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synchrony

[sing-kruh-nee] /ˈsɪŋ krə ni/
noun, plural synchronies.
1.
simultaneous occurrence; synchronism.
2.
Linguistics. a synchronic approach to language study.
Origin
1840-1850
1840-50; synchron(ous) + -y3
Dictionary.com Unabridged
Based on the Random House Dictionary, © Random House, Inc. 2014.
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Examples from the web for synchrony
  • Time-space synchrony has little to do with it, although the merrier when there is that synchrony.
  • But a small percentage flowers in synchrony, over hundreds of square kilometers, every few decades.
  • Both males and females produce light, but it is the males that flash in synchrony.
  • Seconds later, the missiles smash into their targets in perfect synchrony.
  • The synchrony was sustained for remarkably long periods, too.
  • At the same time, while you watch, he must also tap and stroke the visible dummy in perfect synchrony.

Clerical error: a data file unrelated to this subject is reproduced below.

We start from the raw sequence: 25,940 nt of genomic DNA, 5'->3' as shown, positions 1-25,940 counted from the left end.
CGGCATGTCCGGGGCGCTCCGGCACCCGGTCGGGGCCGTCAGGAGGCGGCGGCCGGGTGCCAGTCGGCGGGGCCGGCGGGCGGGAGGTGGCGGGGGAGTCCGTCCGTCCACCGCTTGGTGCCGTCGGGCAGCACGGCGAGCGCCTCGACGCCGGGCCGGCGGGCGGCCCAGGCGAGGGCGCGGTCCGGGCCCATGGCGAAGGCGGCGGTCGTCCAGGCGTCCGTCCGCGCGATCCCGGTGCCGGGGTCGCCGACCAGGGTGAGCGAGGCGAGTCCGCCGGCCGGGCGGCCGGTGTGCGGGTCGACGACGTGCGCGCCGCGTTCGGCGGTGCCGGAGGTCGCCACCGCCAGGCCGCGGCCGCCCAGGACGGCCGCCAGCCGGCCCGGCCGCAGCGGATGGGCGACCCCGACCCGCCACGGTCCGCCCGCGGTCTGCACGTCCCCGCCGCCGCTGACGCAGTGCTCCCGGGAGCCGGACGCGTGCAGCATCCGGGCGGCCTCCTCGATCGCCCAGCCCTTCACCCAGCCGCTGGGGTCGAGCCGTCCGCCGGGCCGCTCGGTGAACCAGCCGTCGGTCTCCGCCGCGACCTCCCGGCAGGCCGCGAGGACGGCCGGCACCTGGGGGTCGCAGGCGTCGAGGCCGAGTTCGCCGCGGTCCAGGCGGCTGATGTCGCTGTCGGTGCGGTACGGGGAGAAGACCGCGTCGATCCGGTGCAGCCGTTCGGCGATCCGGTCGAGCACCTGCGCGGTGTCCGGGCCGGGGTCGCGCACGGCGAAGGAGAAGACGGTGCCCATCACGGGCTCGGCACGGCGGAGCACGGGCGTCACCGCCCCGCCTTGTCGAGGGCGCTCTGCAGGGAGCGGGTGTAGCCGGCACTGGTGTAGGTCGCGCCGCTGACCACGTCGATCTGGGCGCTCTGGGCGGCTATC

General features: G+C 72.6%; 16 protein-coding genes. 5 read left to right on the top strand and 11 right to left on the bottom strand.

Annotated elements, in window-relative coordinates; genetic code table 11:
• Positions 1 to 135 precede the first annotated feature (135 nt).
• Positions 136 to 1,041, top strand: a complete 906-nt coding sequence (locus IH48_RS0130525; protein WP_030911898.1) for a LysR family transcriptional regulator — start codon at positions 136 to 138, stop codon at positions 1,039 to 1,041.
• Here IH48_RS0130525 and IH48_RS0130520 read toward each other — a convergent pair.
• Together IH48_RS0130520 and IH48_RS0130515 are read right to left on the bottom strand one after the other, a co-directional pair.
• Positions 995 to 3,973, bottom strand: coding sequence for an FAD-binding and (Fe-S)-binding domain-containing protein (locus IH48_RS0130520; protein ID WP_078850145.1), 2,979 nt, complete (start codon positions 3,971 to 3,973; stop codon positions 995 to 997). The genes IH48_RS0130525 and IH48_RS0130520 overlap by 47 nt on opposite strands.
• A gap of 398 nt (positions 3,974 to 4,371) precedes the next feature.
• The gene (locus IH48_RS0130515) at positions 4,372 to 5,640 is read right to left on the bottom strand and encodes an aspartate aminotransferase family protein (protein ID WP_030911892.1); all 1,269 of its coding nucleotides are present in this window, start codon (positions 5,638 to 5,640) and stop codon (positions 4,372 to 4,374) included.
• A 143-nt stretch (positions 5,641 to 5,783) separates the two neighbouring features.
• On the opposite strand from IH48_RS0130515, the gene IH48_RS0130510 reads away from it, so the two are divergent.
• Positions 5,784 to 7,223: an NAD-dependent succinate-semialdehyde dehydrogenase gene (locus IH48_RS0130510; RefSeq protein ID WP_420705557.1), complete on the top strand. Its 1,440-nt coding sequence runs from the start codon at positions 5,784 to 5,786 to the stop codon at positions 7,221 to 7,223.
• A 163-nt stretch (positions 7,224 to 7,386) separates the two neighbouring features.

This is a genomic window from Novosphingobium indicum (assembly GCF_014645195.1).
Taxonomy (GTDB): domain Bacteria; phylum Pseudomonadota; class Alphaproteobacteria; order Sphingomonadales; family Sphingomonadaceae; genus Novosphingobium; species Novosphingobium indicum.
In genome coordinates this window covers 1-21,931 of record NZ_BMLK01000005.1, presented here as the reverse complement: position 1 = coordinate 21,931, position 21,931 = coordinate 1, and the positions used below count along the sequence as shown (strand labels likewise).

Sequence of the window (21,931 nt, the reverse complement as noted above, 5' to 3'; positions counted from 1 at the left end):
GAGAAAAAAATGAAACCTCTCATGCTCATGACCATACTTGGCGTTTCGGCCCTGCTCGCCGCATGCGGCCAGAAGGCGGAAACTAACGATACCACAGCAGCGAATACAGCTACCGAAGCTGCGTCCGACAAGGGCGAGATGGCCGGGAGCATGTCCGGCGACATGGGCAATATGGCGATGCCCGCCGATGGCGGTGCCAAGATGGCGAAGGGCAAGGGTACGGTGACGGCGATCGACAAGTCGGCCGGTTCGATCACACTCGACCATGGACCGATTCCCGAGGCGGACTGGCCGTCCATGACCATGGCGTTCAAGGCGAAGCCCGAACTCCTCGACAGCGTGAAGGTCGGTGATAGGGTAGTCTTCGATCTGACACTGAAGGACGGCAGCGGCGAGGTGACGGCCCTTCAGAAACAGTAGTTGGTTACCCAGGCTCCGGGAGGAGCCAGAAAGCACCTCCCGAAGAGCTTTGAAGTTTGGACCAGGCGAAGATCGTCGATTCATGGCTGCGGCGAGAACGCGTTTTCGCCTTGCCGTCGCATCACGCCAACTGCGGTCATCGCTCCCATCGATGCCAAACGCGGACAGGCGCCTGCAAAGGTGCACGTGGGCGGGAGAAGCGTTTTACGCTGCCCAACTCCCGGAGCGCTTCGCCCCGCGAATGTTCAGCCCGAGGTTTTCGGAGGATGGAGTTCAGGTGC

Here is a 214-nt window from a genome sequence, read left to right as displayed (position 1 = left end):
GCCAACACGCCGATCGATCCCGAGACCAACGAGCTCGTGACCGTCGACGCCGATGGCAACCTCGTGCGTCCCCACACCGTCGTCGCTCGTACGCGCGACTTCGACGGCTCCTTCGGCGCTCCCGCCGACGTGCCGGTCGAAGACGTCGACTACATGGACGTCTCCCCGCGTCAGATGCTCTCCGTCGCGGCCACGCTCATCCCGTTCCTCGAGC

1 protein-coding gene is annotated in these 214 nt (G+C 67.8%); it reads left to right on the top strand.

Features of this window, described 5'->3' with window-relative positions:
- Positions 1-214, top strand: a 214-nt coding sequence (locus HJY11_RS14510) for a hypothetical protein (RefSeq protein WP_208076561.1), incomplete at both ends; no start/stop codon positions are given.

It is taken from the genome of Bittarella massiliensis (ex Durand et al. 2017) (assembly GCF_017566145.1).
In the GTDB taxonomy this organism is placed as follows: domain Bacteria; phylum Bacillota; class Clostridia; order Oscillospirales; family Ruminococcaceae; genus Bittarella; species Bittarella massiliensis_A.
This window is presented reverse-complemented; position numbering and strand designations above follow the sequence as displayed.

• Instead, each group is shrinking in synchrony, jeopardizing their ability to reproduce and survive.
  • Yawn contagion reflects the power of unconscious synchrony, which is as deeply ingrained in us as in many other animals.
  • At the same time, sensory signals from its whiskers and nose burst out in synchrony.
  • The trick is to get the photons emitted in synchrony, which produces a highly concentrated beam.
British Dictionary definitions for synchrony

synchrony

/ˈsɪŋkrənɪ/
noun
1.
the state of being synchronous; simultaneity
Collins English Dictionary - Complete & Unabridged 2012 Digital Edition
© William Collins Sons & Co. Ltd. 1979, 1986 © HarperCollins
Publishers 1998, 2000, 2003, 2005, 2006, 2007, 2009, 2012
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Word Origin and History for synchrony
n.

1848, from Greek synkhronos (see synchronous) + -y (2).

Online Etymology Dictionary, © 2010 Douglas Harper
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Word Value for synchrony

20
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